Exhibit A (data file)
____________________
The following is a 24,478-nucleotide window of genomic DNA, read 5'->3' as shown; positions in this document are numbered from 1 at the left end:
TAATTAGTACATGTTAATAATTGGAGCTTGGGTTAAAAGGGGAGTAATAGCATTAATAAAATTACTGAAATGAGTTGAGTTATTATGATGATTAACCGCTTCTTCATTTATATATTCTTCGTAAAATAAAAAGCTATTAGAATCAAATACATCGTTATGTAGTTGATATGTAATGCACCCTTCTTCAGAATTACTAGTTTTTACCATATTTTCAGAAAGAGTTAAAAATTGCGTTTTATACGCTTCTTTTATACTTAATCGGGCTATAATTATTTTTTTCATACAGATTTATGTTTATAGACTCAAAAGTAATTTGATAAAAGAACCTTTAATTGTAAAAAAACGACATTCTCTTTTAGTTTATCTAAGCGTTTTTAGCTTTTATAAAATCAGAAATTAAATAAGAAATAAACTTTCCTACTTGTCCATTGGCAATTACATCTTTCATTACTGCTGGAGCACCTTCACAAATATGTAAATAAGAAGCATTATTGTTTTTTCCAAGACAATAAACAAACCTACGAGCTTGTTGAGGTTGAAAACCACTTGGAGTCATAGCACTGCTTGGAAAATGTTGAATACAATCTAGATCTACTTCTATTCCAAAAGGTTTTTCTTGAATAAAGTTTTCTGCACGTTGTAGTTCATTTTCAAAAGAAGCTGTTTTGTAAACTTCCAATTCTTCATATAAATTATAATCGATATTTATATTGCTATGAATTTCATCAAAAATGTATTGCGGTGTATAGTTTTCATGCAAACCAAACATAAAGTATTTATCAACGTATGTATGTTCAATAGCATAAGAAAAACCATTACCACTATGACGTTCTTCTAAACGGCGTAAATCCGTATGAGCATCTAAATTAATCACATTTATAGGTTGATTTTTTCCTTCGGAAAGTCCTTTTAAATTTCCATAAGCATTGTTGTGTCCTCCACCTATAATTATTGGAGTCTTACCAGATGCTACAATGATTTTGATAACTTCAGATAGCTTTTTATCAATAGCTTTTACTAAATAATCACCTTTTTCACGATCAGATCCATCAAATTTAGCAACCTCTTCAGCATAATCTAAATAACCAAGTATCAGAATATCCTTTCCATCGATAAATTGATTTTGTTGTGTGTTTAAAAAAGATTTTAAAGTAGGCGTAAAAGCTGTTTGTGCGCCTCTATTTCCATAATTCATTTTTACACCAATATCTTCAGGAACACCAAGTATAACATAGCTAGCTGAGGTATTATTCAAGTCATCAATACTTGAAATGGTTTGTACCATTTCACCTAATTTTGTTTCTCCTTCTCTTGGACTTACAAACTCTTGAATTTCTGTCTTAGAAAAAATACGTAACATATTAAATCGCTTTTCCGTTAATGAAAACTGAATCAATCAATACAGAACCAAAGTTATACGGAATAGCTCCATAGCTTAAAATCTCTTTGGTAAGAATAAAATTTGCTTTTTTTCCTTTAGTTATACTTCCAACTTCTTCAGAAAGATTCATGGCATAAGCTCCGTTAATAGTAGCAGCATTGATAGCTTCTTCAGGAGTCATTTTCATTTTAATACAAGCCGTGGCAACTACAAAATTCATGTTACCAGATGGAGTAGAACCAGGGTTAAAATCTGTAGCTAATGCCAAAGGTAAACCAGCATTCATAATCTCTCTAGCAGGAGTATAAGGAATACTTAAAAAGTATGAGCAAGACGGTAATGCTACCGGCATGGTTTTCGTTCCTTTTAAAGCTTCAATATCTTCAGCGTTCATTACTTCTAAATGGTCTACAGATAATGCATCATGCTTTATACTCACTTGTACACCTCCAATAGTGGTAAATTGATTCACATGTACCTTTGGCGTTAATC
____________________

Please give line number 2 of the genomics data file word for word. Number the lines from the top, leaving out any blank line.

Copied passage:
TAATTAGTACATGTTAATAATTGGAGCTTGGGTTAAAAGGGGAGTAATAGCATTAATAAAATTACTGAAATGAGTTGAGTTATTATGATGATTAACCGCTTCTTCATTTATATATTCTTCGTAAAATAAAAAGCTATTAGAATCAAATACATCGTTATGTAGTTGATATGTAATGCACCCTTCTTCAGAATTACTAGTTTTTACCATATTTTCAGAAAGAGTTAAAAATTGCGTTTTATACGCTTCTTTTATACTTAATCGGGCTATAATTATTTTTTTCATACAGATTTATGTTTATAGACTCAAAAGTAATTTGATAAAAGAACCTTTAATTGTAAAAAAACGACATTCTCTTTTAGTTTATCTAAGCGTTTTTAGCTTTTATAAAATCAGAAATTAAATAAGAAATAAACTTTCCTACTTGTCCATTGGCAATTACATCTTTCATTACTGCTGGAGCACCTTCACAAATATGTAAATAAGAAGCATTATTGTTTTTTCCAAGACAATAAACAAACCTACGAGCTTGTTGAGGTTGAAAACCACTTGGAGTCATAGCACTGCTTGGAAAATGTTGAATACAATCTAGATCTACTTCTATTCCAAAAGGTTTTTCTTGAATAAAGTTTTCTGCACGTTGTAGTTCATTTTCAAAAGAAGCTGTTTTGTAAACTTCCAATTCTTCATATAAATTATAATCGATATTTATATTGCTATGAATTTCATCAAAAATGTATTGCGGTGTATAGTTTTCATGCAAACCAAACATAAAGTATTTATCAACGTATGTATGTTCAATAGCATAAGAAAAACCATTACCACTATGACGTTCTTCTAAACGGCGTAAATCCGTATGAGCATCTAAATTAATCACATTTATAGGTTGATTTTTTCCTTCGGAAAGTCCTTTTAAATTTCCATAAGCATTGTTGTGTCCTCCACCTATAATTATTGGAGTCTTACCAGATGCTACAATGATTTTGATAACTTCAGATAGCTTTTTATCAATAGCTTTTACTAAATAATCACCTTTTTCACGATCAGATCCATCAAATTTAGCAACCTCTTCAGCATAATCTAAATAACCAAGTATCAGAATATCCTTTCCATCGATAAATTGATTTTGTTGTGTGTTTAAAAAAGATTTTAAAGTAGGCGTAAAAGCTGTTTGTGCGCCTCTATTTCCATAATTCATTTTTACACCAATATCTTCAGGAACACCAAGTATAACATAGCTAGCTGAGGTATTATTCAAGTCATCAATACTTGAAATGGTTTGTACCATTTCACCTAATTTTGTTTCTCCTTCTCTTGGACTTACAAACTCTTGAATTTCTGTCTTAGAAAAAATACGTAACATATTAAATCGCTTTTCCGTTAATGAAAACTGAATCAATCAATACAGAACCAAAGTTATACGGAATAGCTCCATAGCTTAAAATCTCTTTGGTAAGAATAAAATTTGCTTTTTTTCCTTTAGTTATACTTCCAACTTCTTCAGAAAGATTCATGGCATAAGCTCCGTTAATAGTAGCAGCATTGATAGCTTCTTCAGGAGTCATTTTCATTTTAATACAAGCCGTGGCAACTACAAAATTCATGTTACCAGATGGAGTAGAACCAGGGTTAAAATCTGTAGCTAATGCCAAAGGTAAACCAGCATTCATAATCTCTCTAGCAGGAGTATAAGGAATACTTAAAAAGTATGAGCAAGACGGTAATGCTACCGGCATGGTTTTCGTTCCTTTTAAAGCTTCAATATCTTCAGCGTTCATTACTTCTAAATGGTCTACAGATAATGCATCATGCTTTATACTCACTTGTACACCTCCAATAGTGGTAAATTGATTCACATGTACCTTTGGCGTTAATC